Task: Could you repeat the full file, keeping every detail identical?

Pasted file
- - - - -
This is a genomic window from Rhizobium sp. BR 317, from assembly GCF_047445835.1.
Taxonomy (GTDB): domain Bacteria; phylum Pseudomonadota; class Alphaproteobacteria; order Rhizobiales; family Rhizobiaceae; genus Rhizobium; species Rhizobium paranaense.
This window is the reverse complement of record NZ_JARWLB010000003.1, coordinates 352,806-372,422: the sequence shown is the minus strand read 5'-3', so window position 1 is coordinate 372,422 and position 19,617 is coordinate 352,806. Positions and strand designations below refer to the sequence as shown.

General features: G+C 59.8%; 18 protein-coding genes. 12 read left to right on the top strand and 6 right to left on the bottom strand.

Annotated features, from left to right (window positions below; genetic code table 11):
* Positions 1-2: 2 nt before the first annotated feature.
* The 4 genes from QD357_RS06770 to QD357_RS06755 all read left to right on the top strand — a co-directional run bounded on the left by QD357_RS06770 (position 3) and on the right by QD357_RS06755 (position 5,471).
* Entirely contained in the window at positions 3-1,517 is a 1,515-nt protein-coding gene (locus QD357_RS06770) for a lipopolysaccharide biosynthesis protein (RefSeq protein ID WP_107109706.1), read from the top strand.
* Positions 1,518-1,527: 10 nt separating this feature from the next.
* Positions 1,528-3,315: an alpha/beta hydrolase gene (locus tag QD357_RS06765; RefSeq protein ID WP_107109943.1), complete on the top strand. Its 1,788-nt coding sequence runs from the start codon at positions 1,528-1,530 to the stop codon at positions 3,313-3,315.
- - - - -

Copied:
This is a genomic window from Rhizobium sp. BR 317, from assembly GCF_047445835.1.
Taxonomy (GTDB): domain Bacteria; phylum Pseudomonadota; class Alphaproteobacteria; order Rhizobiales; family Rhizobiaceae; genus Rhizobium; species Rhizobium paranaense.
This window is the reverse complement of record NZ_JARWLB010000003.1, coordinates 352,806-372,422: the sequence shown is the minus strand read 5'-3', so window position 1 is coordinate 372,422 and position 19,617 is coordinate 352,806. Positions and strand designations below refer to the sequence as shown.

General features: G+C 59.8%; 18 protein-coding genes. 12 read left to right on the top strand and 6 right to left on the bottom strand.

Annotated features, from left to right (window positions below; genetic code table 11):
* Positions 1-2: 2 nt before the first annotated feature.
* The 4 genes from QD357_RS06770 to QD357_RS06755 all read left to right on the top strand — a co-directional run bounded on the left by QD357_RS06770 (position 3) and on the right by QD357_RS06755 (position 5,471).
* Entirely contained in the window at positions 3-1,517 is a 1,515-nt protein-coding gene (locus QD357_RS06770) for a lipopolysaccharide biosynthesis protein (RefSeq protein ID WP_107109706.1), read from the top strand.
* Positions 1,518-1,527: 10 nt separating this feature from the next.
* Positions 1,528-3,315: an alpha/beta hydrolase gene (locus tag QD357_RS06765; RefSeq protein ID WP_107109943.1), complete on the top strand. Its 1,788-nt coding sequence runs from the start codon at positions 1,528-1,530 to the stop codon at positions 3,313-3,315.